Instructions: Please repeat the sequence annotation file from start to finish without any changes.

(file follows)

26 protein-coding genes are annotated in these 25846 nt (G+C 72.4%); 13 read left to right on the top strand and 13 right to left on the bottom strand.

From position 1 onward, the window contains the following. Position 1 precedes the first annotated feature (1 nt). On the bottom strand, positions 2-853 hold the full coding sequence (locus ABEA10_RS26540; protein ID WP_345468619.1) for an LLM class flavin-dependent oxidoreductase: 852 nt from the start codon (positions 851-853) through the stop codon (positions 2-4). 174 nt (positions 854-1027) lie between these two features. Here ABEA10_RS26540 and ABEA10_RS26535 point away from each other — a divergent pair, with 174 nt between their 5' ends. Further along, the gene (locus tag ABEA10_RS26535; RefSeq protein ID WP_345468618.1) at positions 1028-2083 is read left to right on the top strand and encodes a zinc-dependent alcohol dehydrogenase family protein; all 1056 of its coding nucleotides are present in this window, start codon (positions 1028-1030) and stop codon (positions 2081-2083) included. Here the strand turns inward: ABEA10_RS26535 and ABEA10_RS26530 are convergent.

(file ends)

26 protein-coding genes are annotated in these 25846 nt (G+C 72.4%); 13 read left to right on the top strand and 13 right to left on the bottom strand.

From position 1 onward, the window contains the following. Position 1 precedes the first annotated feature (1 nt). On the bottom strand, positions 2-853 hold the full coding sequence (locus ABEA10_RS26540; protein ID WP_345468619.1) for an LLM class flavin-dependent oxidoreductase: 852 nt from the start codon (positions 851-853) through the stop codon (positions 2-4). 174 nt (positions 854-1027) lie between these two features. Here ABEA10_RS26540 and ABEA10_RS26535 point away from each other — a divergent pair, with 174 nt between their 5' ends. Further along, the gene (locus tag ABEA10_RS26535; RefSeq protein ID WP_345468618.1) at positions 1028-2083 is read left to right on the top strand and encodes a zinc-dependent alcohol dehydrogenase family protein; all 1056 of its coding nucleotides are present in this window, start codon (positions 1028-1030) and stop codon (positions 2081-2083) included. Here the strand turns inward: ABEA10_RS26535 and ABEA10_RS26530 are convergent.